If you log onto a news website or switch on breakfast television, you could be forgiven for thinking Millennials should just give up on most aspects of life.
Wages have stopped growing. The world is an unstable and uncertain place. And the Great Australian Dream of owning property seems long dead.
I came across some incredible research the other day – The Australian Millennial Report – that shows owning a home scores 5.6 on a scale of zero to ten when it comes to attainability. And investing in property within the next five years rated 6.72, which actually demonstrates strong optimism about the younger cohort in that regard.
But I was alarmed to see that by comparison, the prospect of starting their own business scored 5.8 with responders, which shows that young Australians view going out on their own professionally as marginally more feasible than owning their own property.
Getting your foot on the property ladder is a challenge, for sure, but it presents far fewer risks than starting your own business – and it could deliver more long-term benefits.
Compare the pair
Let’s say you’re a chef and you want to open your own café or restaurant. You’ve been working for someone else for several years and you figure you might as well slog it out for yourself, not them.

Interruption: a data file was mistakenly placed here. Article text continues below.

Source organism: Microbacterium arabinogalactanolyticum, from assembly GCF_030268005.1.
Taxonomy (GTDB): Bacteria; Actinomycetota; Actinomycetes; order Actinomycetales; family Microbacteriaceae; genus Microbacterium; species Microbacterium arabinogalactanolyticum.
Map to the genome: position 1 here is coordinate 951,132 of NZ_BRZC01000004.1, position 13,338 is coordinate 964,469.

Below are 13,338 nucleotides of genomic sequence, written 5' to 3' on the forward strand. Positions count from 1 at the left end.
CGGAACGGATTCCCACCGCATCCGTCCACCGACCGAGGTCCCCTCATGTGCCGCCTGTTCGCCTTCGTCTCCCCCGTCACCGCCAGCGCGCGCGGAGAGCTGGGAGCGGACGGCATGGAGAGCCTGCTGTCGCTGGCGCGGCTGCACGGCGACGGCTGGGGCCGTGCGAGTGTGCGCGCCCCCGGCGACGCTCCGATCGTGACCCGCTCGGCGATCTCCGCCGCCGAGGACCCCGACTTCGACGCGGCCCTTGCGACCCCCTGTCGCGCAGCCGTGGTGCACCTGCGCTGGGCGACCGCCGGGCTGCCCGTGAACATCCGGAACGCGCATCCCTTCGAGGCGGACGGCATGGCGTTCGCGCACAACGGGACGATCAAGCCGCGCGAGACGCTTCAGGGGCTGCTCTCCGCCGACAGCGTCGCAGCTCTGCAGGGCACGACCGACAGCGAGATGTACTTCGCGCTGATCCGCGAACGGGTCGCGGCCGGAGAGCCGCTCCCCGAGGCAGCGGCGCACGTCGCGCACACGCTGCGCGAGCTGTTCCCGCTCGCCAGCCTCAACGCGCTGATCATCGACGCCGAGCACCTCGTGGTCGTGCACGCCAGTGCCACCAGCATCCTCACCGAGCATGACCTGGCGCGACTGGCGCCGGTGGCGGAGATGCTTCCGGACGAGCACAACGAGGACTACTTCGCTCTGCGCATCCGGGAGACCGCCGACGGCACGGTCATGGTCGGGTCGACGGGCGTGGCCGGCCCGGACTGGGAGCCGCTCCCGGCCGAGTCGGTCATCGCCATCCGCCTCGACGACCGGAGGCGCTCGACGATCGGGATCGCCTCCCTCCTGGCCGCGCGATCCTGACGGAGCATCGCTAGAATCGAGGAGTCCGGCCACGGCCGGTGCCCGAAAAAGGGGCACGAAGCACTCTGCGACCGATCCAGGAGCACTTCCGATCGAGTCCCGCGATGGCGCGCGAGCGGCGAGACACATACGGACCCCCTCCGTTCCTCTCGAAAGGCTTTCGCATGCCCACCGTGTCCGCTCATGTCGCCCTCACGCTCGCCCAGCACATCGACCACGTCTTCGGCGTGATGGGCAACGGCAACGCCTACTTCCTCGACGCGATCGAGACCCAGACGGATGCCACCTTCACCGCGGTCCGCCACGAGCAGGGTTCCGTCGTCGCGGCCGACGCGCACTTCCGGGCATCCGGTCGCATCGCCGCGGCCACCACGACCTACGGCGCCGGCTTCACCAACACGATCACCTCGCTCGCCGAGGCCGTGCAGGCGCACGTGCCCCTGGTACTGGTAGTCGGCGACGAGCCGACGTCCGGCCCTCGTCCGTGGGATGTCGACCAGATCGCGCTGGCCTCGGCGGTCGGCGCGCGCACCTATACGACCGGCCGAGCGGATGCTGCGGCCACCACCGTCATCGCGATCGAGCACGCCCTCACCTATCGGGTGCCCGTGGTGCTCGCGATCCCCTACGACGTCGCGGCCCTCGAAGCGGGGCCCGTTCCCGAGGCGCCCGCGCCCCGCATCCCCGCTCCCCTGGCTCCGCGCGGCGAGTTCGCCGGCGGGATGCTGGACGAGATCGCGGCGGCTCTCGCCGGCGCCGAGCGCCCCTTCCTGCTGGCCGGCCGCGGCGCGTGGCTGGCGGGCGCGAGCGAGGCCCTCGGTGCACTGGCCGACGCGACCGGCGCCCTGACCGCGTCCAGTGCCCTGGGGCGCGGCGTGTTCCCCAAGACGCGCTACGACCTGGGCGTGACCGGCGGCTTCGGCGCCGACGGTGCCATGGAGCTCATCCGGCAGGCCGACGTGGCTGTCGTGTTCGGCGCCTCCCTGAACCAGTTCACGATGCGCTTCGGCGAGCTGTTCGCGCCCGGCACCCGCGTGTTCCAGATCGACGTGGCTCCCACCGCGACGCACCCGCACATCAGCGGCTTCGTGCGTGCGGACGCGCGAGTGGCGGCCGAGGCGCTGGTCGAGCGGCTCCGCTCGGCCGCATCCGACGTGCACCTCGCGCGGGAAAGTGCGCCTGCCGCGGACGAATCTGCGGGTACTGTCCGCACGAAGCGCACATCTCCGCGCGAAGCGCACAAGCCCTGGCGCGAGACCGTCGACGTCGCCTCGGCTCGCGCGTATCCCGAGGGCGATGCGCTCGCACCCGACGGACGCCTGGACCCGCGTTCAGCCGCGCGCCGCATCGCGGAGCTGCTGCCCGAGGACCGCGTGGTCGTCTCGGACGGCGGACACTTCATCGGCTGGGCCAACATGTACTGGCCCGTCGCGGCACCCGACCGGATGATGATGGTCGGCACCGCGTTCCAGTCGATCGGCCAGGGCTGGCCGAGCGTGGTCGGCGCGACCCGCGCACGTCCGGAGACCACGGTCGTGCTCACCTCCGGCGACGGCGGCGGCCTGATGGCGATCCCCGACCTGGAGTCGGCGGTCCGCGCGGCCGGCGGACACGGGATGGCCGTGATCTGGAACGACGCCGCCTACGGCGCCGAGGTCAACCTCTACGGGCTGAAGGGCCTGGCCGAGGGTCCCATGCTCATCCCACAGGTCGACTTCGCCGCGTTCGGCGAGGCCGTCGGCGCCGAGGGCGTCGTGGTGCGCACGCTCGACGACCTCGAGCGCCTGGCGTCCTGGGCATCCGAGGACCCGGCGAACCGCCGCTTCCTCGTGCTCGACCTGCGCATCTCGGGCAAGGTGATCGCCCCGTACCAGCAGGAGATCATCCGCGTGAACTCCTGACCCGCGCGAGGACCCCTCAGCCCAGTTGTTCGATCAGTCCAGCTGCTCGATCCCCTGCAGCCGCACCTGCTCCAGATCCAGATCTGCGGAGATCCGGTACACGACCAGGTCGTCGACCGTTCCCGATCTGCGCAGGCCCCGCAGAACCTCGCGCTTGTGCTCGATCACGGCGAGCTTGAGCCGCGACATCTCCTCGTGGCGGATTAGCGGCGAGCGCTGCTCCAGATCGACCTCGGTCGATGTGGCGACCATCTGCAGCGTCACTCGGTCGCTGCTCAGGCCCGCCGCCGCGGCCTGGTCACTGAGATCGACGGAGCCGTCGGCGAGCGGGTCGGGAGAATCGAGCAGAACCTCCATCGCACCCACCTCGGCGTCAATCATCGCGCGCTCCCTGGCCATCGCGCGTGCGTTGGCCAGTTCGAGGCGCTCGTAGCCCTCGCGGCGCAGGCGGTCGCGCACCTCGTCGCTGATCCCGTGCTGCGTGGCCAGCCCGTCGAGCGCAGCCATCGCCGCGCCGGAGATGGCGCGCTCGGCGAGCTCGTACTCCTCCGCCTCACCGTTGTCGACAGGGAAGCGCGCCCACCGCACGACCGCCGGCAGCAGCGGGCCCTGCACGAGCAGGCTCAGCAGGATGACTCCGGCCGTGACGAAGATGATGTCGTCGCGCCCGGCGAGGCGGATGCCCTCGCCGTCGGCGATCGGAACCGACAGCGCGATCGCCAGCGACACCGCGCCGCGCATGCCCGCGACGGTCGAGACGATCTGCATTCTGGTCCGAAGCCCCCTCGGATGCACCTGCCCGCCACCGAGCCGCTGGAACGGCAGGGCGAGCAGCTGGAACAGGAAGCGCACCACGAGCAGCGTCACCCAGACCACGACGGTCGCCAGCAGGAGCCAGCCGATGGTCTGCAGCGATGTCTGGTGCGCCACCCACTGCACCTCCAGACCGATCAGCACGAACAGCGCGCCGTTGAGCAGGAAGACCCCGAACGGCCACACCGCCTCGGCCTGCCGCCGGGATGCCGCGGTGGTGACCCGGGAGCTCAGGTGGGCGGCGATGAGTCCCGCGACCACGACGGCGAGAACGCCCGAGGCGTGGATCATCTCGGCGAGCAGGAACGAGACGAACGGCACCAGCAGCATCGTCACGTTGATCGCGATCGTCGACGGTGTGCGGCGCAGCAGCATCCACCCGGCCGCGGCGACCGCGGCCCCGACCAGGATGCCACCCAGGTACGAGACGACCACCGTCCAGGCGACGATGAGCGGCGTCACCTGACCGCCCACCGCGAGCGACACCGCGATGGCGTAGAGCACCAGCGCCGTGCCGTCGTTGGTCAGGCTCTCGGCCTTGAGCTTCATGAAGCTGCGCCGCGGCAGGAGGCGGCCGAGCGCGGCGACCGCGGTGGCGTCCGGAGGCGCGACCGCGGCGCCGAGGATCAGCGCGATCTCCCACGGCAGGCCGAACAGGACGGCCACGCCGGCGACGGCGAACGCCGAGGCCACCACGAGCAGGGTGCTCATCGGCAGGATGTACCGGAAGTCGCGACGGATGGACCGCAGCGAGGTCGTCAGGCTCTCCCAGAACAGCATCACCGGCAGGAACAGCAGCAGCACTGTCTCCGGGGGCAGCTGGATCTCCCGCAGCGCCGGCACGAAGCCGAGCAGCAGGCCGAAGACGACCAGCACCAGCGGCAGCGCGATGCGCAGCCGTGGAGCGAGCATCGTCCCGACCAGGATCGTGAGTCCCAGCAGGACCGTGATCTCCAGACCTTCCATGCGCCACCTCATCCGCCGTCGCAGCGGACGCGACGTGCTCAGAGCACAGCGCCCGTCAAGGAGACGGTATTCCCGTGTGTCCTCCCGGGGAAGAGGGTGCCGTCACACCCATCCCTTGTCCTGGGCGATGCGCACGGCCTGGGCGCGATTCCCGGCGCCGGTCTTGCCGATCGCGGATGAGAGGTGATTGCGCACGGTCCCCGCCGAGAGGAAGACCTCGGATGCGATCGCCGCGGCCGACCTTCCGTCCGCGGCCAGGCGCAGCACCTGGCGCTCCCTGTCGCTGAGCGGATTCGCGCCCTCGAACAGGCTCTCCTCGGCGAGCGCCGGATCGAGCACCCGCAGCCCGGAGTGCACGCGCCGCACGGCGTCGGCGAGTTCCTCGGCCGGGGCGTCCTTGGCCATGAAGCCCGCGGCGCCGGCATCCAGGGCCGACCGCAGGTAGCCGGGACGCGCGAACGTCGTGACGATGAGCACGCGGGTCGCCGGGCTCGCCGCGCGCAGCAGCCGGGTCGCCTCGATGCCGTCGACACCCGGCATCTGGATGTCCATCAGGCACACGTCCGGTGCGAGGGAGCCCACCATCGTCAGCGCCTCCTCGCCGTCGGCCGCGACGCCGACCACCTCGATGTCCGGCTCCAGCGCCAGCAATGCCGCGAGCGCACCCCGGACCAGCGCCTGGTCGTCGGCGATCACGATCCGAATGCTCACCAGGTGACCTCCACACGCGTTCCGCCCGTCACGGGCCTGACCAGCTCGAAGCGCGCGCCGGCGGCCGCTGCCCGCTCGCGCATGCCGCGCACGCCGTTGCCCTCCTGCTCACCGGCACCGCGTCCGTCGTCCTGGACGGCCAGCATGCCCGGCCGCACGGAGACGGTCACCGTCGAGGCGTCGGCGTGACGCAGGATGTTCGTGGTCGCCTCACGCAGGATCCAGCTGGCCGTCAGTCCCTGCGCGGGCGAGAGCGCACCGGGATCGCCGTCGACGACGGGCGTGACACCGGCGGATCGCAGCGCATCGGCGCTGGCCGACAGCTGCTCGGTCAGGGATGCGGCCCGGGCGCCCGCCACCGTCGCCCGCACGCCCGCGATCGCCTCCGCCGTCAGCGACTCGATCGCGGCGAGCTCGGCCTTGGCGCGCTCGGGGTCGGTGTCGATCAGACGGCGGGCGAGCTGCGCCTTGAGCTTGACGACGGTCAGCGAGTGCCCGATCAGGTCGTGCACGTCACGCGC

The outlays are enormous. You need a huge bank loan with a staggering interest rate to get set up – finding a space, fitting it out, buying equipment, getting suppliers on board and hiring workers.
There’s also branding, marketing and publicity, insurance, regulation requirements, and health and safety licenses to fork out for before you’ve even opened the door. And don’t forget electricity, water, gas and rent.
Then when you do, you’ve got to pay money to buy and store the goods and pay the wait and kitchen staff – even if not a single customer shows up.
That sounds pretty risky to me. Replace chef with plumber, hairdresser, designer or any other profession and there are a whole set of expensive costs before you even get around to running the business. Being your own boss is rife with risk.
Now, let’s look at property.
You go to a mortgage broker, like me, and dissect your situation. We determine that you – and your partner, if you have one – earn X and have expenses totalling Y. That means you’re eligible to borrow an amount, which we’ll call Z.
You find your first home or investment in an area that has good prospects. The place itself might need a bit of love, but it’s something you can chip away at over the coming years to truly make it your own.
Your mortgage repayments go into the Y bracket and you’ve still got enough a buffer for rainy days and quality of life.
Not only are you not paying rent, but the bricks and mortar you’re now calling home is making money each day. Forget the rumblings about property prices – that’s a drop in the ocean in the grand scheme of things.
Seriously, over the long-term, what we’ve seen in Sydney and Melbourne in the past 18 months barely even registers.
Think about the distant future
The market in Sydney has been described as having gone through a ‘catastrophic crash’ by some media outlets. But really, the falls we’ve seen have taken prices back to 2015 levels.
As in, just over three years ago.
The boom there began in 2012 and from then until the start of declines in late 2017, prices grew by 77 per cent. That’s not a bad return for five years.